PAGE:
Bengal's Tagore family experimented with designs for a National Dress for both men and women in India in the 1870s. Instead of blending Indian and European clothing, Rabindranath Tagore proposed that India's National Dress incorporate features of Hindu and Muslim dresses.

Types of Clothes in India

While discussing the history of clothing, let’s take a look at the types of clothes in India in general. The clothing worn in India has changed over time. Indian clothing has reflected influences from the Gupta period, the rise of Islam, and British colonization throughout history. Based on geography, climate, ethnicity, and culture, traditional Indian clothing differ from one part of the country to another. Here is a short list to describe the types of Indian clothing — 1) Headgear/ turban/ pagdi, 2) Dhoti, 3) Saree, 4) Angrakha, 5) Salwar Kameez, etc.

The Swadeshi Movement

The British Industrial Revolution mechanised spinning and weaving, resulting in a significant increase in demand for raw materials such as cotton and indigo. As a result, India's position in the global economy has shifted. Large numbers of individuals began rejecting British or mill-made cloth in the mid-twentieth century, opting instead for khadi, despite the fact that it was coarser, more expensive, and more difficult to obtain.

As a result of this step, the Swadeshi movement arose. People were exhorted to boycott all British goods and to develop their own manufacturing industries for items like matchboxes and cigarettes. Despite the fact that many people were rallying to the cause of nationalism at the time, competing with the inexpensive British goods that had flooded the market was nearly impossible. Mahatma Gandhi gained crucial ideas about using cloth as a symbolic weapon against British tyranny as a result of his Swadeshi experiment.

The Gandhi Cap

Mahatma Gandhi changed the Kashmiri cap he occasionally wore into a simple white cotton khadi cap after returning to India from South Africa in 1915. He wore the cap for two years, from 1919 to 1920, before giving it up, but by that time, it had become part of the nationalist uniform and even a symbol of defiance.

A vast number of Hindus and Muslims wore the cap during the Khilafat campaign. Three Santhals were killed when a mob of Santhals attacked the police in Bengal in 1922, seeking the release of Santhal inmates, believing that the Gandhi cap would protect them from gunshots.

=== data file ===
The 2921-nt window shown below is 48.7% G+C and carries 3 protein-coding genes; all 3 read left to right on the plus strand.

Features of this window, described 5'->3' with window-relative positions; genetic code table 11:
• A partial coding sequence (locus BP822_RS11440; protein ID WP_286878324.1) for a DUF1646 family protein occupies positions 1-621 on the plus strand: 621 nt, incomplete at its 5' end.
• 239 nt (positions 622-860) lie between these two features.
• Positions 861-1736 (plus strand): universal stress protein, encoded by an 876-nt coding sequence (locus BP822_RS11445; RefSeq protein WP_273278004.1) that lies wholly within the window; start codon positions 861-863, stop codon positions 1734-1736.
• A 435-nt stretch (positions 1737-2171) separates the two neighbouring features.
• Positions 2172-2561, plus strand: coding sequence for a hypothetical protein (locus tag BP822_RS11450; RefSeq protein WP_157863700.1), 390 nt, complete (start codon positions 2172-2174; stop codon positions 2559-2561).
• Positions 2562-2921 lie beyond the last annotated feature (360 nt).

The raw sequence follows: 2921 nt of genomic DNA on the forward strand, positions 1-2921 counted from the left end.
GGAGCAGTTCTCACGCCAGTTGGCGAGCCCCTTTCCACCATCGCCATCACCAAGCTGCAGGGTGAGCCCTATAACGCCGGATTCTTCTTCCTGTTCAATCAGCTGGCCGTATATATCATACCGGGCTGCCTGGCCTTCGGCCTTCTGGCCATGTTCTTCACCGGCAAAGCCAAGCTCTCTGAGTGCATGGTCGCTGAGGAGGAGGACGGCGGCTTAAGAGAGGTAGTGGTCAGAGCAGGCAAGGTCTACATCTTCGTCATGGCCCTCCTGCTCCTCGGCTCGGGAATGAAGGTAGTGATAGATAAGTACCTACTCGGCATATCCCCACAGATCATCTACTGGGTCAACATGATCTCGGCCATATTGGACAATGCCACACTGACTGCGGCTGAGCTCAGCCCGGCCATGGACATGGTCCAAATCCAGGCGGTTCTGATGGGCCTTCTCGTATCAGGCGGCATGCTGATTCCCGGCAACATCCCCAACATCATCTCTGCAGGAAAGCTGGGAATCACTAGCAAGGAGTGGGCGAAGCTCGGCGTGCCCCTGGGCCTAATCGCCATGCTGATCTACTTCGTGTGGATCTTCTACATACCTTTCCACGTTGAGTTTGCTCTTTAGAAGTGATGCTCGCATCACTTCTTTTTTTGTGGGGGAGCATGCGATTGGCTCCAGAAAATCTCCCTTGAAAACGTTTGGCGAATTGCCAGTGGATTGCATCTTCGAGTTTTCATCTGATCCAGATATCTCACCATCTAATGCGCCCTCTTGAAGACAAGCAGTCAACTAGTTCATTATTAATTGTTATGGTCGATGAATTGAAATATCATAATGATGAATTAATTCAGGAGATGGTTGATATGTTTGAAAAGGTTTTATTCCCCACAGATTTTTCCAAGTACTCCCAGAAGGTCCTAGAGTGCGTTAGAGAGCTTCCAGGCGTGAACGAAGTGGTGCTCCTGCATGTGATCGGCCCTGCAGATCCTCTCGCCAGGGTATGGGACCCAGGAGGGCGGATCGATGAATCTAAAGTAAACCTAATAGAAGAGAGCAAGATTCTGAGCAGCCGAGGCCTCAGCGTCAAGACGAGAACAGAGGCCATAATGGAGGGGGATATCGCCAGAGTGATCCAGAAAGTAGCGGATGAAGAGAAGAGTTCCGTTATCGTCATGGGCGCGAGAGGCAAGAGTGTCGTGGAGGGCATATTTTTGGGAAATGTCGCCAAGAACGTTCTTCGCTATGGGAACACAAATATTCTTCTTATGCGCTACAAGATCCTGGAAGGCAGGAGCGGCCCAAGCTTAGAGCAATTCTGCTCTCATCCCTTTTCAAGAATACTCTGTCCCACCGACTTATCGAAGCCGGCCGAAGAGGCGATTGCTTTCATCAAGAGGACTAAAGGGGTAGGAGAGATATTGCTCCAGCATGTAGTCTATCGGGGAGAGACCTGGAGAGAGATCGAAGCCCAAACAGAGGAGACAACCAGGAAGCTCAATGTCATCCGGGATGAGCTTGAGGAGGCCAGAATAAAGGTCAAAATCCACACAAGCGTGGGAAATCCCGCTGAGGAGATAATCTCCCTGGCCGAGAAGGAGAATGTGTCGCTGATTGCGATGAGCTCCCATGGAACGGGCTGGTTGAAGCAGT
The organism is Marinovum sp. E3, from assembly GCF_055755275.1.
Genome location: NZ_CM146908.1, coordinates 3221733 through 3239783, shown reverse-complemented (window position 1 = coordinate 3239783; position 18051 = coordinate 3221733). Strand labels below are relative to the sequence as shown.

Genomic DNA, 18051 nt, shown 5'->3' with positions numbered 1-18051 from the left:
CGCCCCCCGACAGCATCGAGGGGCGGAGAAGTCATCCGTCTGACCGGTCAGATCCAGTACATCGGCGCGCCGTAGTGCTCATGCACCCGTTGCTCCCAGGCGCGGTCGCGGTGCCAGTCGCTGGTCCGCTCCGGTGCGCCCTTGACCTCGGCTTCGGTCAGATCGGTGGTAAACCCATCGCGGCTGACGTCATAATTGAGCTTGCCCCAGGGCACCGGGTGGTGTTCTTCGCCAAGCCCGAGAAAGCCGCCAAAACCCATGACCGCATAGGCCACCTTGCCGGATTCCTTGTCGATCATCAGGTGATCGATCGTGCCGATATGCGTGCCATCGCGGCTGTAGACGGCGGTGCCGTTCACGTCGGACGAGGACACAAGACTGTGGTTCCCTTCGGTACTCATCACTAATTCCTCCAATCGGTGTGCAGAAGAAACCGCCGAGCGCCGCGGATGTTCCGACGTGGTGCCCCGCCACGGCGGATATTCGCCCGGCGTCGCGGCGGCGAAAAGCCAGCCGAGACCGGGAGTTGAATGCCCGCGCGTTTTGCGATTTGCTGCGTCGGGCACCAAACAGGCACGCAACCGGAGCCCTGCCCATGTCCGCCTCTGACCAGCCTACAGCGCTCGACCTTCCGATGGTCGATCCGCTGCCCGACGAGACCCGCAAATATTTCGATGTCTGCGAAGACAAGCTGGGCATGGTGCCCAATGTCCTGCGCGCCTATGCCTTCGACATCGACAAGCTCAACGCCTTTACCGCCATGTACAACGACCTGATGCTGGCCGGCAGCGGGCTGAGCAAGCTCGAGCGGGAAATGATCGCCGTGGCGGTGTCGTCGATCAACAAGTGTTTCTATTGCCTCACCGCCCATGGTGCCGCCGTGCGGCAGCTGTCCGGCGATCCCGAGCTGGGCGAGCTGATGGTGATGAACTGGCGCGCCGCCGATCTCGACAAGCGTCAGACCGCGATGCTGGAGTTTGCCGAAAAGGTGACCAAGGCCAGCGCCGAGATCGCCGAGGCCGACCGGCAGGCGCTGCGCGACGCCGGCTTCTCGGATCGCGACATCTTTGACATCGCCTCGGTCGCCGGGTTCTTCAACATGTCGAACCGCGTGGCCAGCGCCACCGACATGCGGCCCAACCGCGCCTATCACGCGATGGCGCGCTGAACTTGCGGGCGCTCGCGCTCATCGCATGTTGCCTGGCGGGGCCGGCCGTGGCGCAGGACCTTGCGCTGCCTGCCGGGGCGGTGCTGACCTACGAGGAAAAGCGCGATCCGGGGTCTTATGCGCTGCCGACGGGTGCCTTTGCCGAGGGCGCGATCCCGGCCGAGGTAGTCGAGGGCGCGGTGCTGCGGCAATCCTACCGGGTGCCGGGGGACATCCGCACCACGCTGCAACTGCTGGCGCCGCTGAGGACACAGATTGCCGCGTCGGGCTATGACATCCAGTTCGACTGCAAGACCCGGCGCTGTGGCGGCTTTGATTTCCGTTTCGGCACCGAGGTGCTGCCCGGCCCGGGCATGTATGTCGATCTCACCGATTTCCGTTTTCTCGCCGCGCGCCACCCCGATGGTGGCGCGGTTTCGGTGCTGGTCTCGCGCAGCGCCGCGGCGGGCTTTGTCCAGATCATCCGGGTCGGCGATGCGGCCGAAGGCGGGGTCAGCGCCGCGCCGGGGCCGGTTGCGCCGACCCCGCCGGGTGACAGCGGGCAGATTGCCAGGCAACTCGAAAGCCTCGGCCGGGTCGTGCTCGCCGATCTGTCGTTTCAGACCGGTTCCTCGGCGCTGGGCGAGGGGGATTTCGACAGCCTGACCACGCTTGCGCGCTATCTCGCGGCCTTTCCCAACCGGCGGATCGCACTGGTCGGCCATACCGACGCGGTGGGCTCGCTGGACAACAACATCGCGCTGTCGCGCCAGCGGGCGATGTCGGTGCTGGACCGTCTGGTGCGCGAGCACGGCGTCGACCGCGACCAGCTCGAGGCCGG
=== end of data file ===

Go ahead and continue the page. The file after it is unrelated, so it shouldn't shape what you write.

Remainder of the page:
Many nationalists stubbornly wore the Gandhi cap and were attacked or incarcerated as a result of it. The fez, a tasselled Turkish cap, became a symbol of anticolonialism in India with the advent of the Khilafat movement in the post-First World War years. Though many Hindus wore the fez, such as in Hyderabad, it soon became associated entirely with Muslims.


In order to sum up the history of clothing in India, changes in clothing styles are thus tied to movements in cultural tastes and ideals of beauty, as well as changes in the economy and society, as well as social and political turmoil. With this we can say that clothing was never the same and it had gone under its own evolution but one point is certain that valuable and costly clothing were only worn by the people who could afford them and this is the same case that can be observed in today's world.

FAQs on History of Clothing: A Social Reform

1. Why couldn’t everyone wear Khadi?

Mahatma Gandhi's dream was for the entire nation to be clothed in khadi. Though he was successful in inspiring the Indian people through khadi, there were many differing viewpoints. Some of the reasons why Khadi isn't suitable for everyone are — compared to khadi, British machine-made clothing was substantially less expensive. Western India's rich Parsis were adamant about keeping their western garb. In India, the caste system was quite strict, and everyone dressed in a western manner. As a result, many people adopted it out of a sense of self-respect and equality.

2. What were the British rules and their dress codes?

In India, the turban was worn as a sign of respectability as well as protection from the sun. As a symbol of respect, the hat had to be removed in the Western tradition before social superiors.

In the early nineteenth century, it was usual for British officials to remove their shoes in the presence of governing kings or chiefs.

3. How did Britishers impact the Clothing of the Indians?

The clothing styles of Indians as well as Britishers had a great difference that time. Where the Kings and Maharaja used to wear loose royal clothes and Women used to wear Sarees and Other traditional Clothing, Britishers used to wear much fitted clothes. The great difference led to the introduction of Shirts and Pants as clothing in the Indian market as it was considered more superior and comfortable as well. Eventually western clothing has become a distinct part of Indian society even in today's world.